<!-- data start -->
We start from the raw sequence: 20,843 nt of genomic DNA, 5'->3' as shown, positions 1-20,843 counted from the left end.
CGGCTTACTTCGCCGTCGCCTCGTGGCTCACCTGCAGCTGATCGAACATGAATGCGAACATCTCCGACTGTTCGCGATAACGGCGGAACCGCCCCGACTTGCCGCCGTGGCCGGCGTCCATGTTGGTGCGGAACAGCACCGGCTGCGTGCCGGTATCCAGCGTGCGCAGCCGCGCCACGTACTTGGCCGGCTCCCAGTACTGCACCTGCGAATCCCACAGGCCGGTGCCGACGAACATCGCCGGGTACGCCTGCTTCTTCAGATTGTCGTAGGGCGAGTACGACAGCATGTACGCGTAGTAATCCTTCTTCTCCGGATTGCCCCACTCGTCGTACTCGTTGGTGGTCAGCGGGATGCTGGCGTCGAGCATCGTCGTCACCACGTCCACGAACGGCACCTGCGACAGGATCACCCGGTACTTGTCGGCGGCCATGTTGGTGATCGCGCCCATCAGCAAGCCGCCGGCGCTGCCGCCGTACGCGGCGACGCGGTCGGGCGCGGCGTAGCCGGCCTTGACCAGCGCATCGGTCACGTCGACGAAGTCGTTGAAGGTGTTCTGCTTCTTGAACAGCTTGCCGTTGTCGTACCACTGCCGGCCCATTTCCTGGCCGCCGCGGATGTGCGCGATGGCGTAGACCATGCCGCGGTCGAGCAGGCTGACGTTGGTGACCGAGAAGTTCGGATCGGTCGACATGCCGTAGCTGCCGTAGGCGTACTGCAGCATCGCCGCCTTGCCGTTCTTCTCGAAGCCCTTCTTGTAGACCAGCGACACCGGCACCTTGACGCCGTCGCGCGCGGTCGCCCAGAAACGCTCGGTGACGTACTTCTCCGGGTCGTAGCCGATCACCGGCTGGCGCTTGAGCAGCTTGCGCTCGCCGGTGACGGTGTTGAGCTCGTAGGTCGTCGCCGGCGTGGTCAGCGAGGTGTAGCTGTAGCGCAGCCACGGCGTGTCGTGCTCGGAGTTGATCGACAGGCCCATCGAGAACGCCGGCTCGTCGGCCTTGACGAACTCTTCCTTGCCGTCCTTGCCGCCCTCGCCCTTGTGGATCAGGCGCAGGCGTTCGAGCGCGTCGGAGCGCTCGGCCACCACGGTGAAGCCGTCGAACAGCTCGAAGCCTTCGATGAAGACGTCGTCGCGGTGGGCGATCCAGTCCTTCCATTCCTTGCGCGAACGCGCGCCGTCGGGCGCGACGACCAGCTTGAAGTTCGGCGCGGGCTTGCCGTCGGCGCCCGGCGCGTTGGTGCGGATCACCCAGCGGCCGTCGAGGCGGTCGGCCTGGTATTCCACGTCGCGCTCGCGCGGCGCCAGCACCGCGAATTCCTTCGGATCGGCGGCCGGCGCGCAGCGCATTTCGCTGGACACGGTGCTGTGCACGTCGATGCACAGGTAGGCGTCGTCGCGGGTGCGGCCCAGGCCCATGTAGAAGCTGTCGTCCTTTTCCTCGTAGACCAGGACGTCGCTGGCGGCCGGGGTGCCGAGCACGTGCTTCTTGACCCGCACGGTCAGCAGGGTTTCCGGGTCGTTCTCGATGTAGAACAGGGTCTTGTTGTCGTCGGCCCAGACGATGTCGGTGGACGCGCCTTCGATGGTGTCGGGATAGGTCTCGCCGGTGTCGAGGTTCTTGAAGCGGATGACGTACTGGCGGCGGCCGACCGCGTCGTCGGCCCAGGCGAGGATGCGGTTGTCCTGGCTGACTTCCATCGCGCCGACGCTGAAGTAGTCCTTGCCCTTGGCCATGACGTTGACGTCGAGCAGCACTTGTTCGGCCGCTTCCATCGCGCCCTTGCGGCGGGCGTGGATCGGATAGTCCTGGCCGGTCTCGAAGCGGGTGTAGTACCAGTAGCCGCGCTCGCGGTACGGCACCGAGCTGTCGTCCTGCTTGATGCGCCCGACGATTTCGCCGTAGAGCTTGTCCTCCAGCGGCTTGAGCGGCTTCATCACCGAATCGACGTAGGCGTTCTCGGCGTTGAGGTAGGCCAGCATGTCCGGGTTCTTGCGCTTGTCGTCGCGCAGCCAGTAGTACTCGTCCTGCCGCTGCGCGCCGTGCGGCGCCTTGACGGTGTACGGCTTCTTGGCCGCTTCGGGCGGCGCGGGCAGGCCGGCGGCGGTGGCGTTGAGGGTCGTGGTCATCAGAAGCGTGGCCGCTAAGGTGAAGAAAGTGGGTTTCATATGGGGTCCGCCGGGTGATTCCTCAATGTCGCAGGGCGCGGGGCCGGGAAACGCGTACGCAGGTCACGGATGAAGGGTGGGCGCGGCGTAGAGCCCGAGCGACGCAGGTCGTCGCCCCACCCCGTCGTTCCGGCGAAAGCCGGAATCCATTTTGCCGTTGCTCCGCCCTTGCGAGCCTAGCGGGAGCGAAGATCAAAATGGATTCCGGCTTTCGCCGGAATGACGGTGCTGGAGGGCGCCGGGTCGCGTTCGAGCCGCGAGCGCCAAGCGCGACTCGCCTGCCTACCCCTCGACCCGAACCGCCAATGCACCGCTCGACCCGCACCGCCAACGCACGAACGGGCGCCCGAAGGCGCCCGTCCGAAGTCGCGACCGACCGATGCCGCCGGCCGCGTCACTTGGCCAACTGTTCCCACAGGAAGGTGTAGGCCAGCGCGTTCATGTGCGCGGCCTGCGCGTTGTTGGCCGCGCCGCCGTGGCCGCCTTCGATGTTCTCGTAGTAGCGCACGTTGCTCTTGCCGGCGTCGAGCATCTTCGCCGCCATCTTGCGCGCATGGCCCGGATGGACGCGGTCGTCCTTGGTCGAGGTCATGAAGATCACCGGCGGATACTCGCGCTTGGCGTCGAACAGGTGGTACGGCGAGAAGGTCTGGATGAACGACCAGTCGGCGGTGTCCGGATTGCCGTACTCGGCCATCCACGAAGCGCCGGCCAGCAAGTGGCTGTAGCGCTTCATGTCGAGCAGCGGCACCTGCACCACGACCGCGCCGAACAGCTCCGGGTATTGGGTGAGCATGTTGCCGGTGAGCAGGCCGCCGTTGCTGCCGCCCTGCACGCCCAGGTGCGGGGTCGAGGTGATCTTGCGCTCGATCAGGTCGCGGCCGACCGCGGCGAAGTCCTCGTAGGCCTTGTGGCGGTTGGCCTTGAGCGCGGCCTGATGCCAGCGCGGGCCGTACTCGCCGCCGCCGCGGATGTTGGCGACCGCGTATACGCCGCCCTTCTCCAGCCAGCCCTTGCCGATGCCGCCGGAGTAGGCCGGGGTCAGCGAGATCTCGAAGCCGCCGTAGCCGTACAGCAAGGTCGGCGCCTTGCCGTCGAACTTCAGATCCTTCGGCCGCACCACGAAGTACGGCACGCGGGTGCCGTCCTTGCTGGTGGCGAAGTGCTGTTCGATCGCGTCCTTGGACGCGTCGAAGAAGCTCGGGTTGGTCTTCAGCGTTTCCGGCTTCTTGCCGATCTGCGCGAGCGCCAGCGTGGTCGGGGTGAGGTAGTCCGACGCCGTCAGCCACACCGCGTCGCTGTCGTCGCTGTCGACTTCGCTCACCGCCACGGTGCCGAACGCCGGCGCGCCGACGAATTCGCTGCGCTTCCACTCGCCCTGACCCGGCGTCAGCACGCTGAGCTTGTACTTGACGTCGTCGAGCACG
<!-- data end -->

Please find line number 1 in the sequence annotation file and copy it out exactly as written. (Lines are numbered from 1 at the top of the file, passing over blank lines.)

We start from the raw sequence: 20,843 nt of genomic DNA, 5'->3' as shown, positions 1-20,843 counted from the left end.